The only things I really know how to do as a leader are listen and tell the truth.
It has been such a pleasure to listen to our teachers voice their passion for our students and the vital institution of public schools over the last weeks. Your calls for respecting our profession through competitive pay and for fair school funding made a difference. The actions that the Governor signed would not have happened were it not for your courage and conviction. The package of bills that is now law in our state is more than I thought was possible just a short time ago.
YOU made it possible. You are the dreamers who believe in six impossible things before breakfast. You believe in our students. You believe in our communities. You believe in our district. You believe in our city. You believe in the state of Oklahoma. You believe in the power of US. Together, we have been stronger - and our strength will continue to grow.
My incredible colleague Deborah Gist, who walked 110 miles from our sister district, Tulsa Public Schools, with an intrepid group of educators, said what was on my heart at the Capitol on Tuesday: “This isn’t a rally. It isn’t a protest. Our teachers have created a movement.”
It is a movement that could chart a very different course for Oklahoma from being among the last states in investment in education and among the top states in incarcerating our citizens to flipping that script.
Here is the part where I have to tell you the truth...which can be uncomfortable sometimes. I know you are angry, and many have expressed a wish to continue out of our shared passion, but any action against the district to disrupt our instructional program is harming our students who have been out of school for four of the last five weeks. Our partners have been amazing in bearing the brunt of the hardship of our cancelled classes for the last two weeks, and they aren’t complaining. However, behind the scenes, I am hearing about resources stretched very thin and about to break. I have heard stories about our partners having more kids than they can handle, and parents who are having to make hard choices to leave students with disabilities unattended to avoid losing their jobs.
The way for us to build the movement at this point is from our classrooms, schools, and offices. Some of the reason for this is practical -- if we do not meet federal testing requirements, we could lose our federal funding, roughly 12% of our budget. The week extension we received from the state is all the wiggle room they have in their timing. It hurts my heart to think that my third grader might have to walk in cold to take a test that we adults have stressed him out about for the past year - and possibly have to do it with a stranger if we had to find a Plan B to do assessments with a group of volunteer staff members.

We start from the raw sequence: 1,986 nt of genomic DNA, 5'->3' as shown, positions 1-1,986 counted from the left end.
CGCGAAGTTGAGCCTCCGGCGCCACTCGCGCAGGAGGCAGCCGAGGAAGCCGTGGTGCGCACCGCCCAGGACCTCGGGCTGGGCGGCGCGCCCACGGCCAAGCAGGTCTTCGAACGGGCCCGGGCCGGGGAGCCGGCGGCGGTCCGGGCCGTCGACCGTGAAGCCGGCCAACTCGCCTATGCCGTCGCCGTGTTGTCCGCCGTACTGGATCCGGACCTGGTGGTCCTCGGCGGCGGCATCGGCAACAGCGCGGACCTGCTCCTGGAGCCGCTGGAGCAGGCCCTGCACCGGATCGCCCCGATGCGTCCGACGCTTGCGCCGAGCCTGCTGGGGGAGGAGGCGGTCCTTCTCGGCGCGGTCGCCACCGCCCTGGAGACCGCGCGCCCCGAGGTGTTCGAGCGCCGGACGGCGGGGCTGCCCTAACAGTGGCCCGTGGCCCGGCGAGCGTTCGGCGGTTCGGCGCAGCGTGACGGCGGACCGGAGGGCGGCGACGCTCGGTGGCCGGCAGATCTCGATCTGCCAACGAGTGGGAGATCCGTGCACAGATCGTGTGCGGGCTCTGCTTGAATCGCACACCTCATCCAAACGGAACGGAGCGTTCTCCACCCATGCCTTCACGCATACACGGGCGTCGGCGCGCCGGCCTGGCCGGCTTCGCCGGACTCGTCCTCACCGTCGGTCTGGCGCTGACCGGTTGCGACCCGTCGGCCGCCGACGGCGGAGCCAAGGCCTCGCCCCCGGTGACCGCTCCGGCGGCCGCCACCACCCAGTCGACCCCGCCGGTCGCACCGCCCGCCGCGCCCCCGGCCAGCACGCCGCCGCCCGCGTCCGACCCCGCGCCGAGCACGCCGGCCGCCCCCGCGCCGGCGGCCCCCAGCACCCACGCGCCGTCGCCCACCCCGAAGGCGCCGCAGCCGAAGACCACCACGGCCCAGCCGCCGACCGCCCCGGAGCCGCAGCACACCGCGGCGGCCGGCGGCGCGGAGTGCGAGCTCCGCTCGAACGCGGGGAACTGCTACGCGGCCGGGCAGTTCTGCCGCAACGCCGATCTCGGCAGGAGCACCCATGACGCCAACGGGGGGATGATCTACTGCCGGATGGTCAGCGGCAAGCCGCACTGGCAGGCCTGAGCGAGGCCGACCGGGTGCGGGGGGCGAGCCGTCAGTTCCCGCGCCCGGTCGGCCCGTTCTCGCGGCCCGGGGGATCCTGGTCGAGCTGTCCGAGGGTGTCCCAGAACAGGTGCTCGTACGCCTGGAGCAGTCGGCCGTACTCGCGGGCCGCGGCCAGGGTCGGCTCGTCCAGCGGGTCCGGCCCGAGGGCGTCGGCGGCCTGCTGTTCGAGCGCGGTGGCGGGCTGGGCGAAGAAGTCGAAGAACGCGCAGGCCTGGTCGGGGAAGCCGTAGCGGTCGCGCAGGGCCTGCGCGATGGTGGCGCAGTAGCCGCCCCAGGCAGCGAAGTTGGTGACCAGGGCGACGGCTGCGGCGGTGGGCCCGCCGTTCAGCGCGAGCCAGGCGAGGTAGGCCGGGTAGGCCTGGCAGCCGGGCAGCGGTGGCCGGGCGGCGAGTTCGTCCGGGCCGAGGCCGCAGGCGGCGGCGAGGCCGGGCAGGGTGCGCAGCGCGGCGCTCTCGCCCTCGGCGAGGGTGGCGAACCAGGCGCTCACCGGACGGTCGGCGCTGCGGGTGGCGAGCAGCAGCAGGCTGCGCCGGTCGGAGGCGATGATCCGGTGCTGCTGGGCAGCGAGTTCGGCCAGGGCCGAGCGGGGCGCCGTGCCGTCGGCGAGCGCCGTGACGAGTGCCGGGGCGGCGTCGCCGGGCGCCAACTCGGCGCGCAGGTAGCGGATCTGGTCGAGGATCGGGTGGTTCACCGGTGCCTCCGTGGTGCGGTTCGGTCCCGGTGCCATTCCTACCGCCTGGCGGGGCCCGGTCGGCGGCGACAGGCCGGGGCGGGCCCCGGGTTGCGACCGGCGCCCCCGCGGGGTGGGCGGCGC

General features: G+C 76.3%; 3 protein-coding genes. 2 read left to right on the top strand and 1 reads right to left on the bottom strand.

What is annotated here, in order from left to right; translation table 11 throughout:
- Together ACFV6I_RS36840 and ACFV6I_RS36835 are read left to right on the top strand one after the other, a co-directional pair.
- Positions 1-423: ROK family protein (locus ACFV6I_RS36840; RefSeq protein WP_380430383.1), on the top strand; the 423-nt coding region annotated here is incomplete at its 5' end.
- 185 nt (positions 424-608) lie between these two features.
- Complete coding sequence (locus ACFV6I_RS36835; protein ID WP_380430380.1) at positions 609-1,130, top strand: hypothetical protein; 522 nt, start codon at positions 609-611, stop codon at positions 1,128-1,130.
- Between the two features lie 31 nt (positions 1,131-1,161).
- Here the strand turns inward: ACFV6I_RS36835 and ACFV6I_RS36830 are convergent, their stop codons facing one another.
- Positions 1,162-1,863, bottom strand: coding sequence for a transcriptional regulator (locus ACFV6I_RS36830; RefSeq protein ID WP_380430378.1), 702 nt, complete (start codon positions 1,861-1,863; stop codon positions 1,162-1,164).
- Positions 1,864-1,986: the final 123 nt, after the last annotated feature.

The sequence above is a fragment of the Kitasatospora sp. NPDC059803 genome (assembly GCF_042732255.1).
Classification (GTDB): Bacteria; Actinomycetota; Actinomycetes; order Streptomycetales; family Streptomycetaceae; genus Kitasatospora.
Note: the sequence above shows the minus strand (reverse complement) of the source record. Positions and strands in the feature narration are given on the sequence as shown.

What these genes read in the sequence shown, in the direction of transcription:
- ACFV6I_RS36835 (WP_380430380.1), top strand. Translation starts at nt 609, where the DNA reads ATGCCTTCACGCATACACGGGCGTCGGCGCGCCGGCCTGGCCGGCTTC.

As well, the legislative pathways to significant additional revenue are closed at this point. Anything that might be possible, if it were earmarked for education, would look like maybe 0.2% of our general fund budget. The cost of remaining closed for our students, families, and our budget simply does not outweigh the unlikely benefit. I want to assure you that our board is committed to supporting our leadership in this movement, including continuing to pursue a lawsuit against the state due to our leaders’ failure to adequately fund our schools. We have asked OKC-AFT to provide us with a plan to send a delegation of teachers to the Capitol to represent us each day, and we hope that will begin on Monday.
The next step for us is to keep all this energy going in our daily work. Every time we show up with excellence, passion, and a caring heart, we put a deposit into the account of our movement for educational equity for our children. Every time a light bulb goes off for a student or a child succeeds in resolving a conflict with words instead of violence, we prove that the dollars invested in our schools are dollars well spent. We prove that it can be done, and our schools are a great bet for further investment.
The actions of our legislature so far aren’t enough to close the gap with where we would be without the last decade of painful cuts, but as Dr. Martin Luther King once said, “We must accept finite disappointment, but never lose infinite hope.” The legislative process in a single session is not going to fix the accumulation of decades of disrespect and deprofessionalization of our work that makes us so rightfully angry. But there is something that might. A record number of candidates have filed to run for state offices, and we have to keep our eye on the long game of changing the fact that only 27% of teachers vote in Oklahoma and of changing the political narrative that taxes are a burden when the reality is that taxes are the dues we pay to have high quality public services.
“To everything there is a season and a time for every purpose under heaven. (Ecc. 3:1)” The time for collective action at the Capitol with our peers across the state has come to a close. The time for collective action in our schools and communities -- and at the ballot box -- is now. Now is the time to turn toward our students, turn toward our mission, turn toward our future.
Most of all, do not despair. Don’t you dare feel defeated. You have proven that you are fearless. You have taught your students to stand up for what is right and for what you believe in. You have shown them how to use their voices. They are going to look you in the eye on Monday and see a warrior who fights for them, no matter what.
Get some rest this weekend to stand strong and keep fighting on Monday. Our kids need our “A” game now more than ever. As I have said before, my job is to support teachers every day, and I’ve got your back.
Love and courage,